• A married and decorated military man was sentenced Monday to two years in prison for his vast and violent collection of child porn images that date back more than a decadeMilitary Sgt. Gregory Kusec, 44, told court he would continue to get treatment for what a doctor diagnosed as pedophilia and sexual sadism.  Police found thousands of images on 19 devices, amassed from the time the Internet was still dial-up, court heard …. He will be on probation for three years following his jail term and will be added to the sex offender registry.  QMI Agency is awaiting a response from officials on his military status.” – a bit of backstory here at
  • A high-profile soldier-turned-senator is speaking against a Conservative MP’s bill to enact strict punishments for anyone caught vandalizing statues dedicated to Canada’s soldiers and veterans.  Independent Liberal Sen. Romeo Dallaire says he’d rather see some vandals ordered to spend a few hours listening to the tales of Afghanistan veterans than have them tossed in jail for vandalism. Hearing war stories from vets might turn a teenager who made a bad decision into an evangelist who will preach against defacing any of the almost 6,700 local monuments in Canada, Dallaire said …. Bill C-217 is a private member’s bill from Conservative MP David Tilson. Under its terms, anyone caught desecrating a war memorial would face a minimum fine of $1,000 for a first offence; a second offence would bring at least 14 days in jail. Each subsequent offence would carry a minimum 30-day jail term ….”
  • Northeastern Ontario MPP named Honorary Colonel of Algonquin Regiment
  • Thirteen aviation students at Seneca College get to wear flight suits on Fridays. It’s their version of dressing down, compared to the full military dress uniforms they wear during the rest of the week.  The students are part of an innovative joint program being offered by the Toronto-area college and the Canadian Armed Forces (CAF). The new Continuing Education Officer Training Plan (CEOTP) – Pilot program has been designed to graduate a winged pilot with a Bachelor of Aviation Technology degree in just four years. That’s three years less time than it takes for a student to achieve the same qualifications at Royal Military College in Kingston, Ontario.  The course has been more than three years in the making, and is the only program of its kind for the CAF pilot occupation ….”
  • Afghanistan  Commentary  “…. NATO expects to have trained and equipped a combined police and army force of over 300,000 before the final pullout. There is, of course, no way that the impoverished Afghan treasury can sustain a force that size, especially if it is involved in perpetual combat operations.  Afghan generals speculate that their forces will require another five to 10 years of mentoring and equipping before they can fully stand alone. What these Afghan officers don’t realize is there is no longer any Western appetite to fund such a long-term commitment.  We just need the Afghan army to hold the airfields until the last NATO plane has departed.”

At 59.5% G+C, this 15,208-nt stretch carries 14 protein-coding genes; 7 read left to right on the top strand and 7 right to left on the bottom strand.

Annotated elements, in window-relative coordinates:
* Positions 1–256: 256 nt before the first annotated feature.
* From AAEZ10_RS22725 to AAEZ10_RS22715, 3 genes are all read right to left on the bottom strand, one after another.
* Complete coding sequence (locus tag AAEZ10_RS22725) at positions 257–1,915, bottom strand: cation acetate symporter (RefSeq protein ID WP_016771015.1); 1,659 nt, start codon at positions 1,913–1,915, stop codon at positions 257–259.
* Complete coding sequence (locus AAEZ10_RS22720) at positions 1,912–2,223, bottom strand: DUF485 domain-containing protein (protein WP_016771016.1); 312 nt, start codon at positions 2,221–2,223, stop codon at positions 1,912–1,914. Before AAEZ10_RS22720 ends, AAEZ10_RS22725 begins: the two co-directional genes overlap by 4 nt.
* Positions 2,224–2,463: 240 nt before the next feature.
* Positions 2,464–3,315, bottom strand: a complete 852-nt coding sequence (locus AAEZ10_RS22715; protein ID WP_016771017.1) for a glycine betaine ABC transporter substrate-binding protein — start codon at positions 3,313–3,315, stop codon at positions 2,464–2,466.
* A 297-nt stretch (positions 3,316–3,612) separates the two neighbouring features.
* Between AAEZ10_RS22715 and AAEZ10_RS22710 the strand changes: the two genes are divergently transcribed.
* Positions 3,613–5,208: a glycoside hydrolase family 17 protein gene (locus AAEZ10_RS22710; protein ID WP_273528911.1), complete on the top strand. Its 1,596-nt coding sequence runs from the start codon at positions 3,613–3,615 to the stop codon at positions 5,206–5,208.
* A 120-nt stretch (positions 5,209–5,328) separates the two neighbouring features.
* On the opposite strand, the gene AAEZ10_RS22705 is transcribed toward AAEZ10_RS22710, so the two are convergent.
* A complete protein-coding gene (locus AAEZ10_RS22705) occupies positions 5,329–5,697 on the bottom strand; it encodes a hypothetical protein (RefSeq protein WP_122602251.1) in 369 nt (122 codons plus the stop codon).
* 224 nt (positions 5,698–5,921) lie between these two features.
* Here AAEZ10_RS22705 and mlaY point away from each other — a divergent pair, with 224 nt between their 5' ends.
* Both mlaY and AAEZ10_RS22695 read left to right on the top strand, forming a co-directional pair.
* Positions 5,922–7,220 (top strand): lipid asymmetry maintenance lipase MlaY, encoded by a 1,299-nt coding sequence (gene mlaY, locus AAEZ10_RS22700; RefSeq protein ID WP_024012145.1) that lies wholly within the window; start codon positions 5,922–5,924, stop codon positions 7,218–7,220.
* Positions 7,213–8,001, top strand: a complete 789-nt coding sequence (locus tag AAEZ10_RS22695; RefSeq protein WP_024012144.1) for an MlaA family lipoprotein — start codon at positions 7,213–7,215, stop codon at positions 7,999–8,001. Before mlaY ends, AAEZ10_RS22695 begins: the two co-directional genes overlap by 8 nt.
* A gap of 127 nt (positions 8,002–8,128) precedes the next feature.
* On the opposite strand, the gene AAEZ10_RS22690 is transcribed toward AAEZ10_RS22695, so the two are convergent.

• More than three years after his arrest, a man who once auditioned for the Canadian Idol TV show will face trial on a terrorism charge.  Khurram Syed Sher, a doctor of pathology from London, Ont., is to be tried by judge alone in an Ottawa courtroom starting (today).  Sher, 31, was charged along with two other men in August 2010 with conspiracy to facilitate terrorism.  The others cannot be named due to a recently imposed publication ban aimed at ensuring the jury in their trial, slated for April, is not prejudiced.  Following the sensational arrests, police said they seized terrorist literature, videos and manuals, along with dozens of electronic circuit boards allegedly designed to detonate homemade bombs remotely.  Three additional men, all believed to be living abroad, have been named as unindicted co-conspirators.  Police claimed the alleged plot stretched from Ottawa to Afghanistan, Dubai, Iran and Pakistan ….”
  • Commentary  Canada’s new citizenship bill a Trojan horse …. Bill C-24 would give the Conservative government unprecedented authority to strip Canadians of their citizenship. It’s not just Omar Khadr who’ll be hit ….” – a touch more here
  • A former Guatemalan special forces soldier arrested in Alberta and extradited to the U.S. was sentenced to 10 years in prison for lying on his U.S. citizenship papers about his alleged role in a civil war massacre.  U.S. District Court Judge Virginia A. Phillips also stripped 55-year-old Jorge Sosa of his U.S. citizenship.  Sosa was convicted last year of lying on his 2007 naturalization application about his role in the Guatemalan military and alleged participation in the killing of at least 160 people in the village of Dos Erres in 1982.  Sosa used to work as a martial arts instructor in Riverside County. He was arrested in Lethbridge, Alta. in 2011 – he is also a Canadian citizen – and extradited to face charges in the U.S.  Sosa told the court he is innocent and disagrees with the jury’s verdict ….”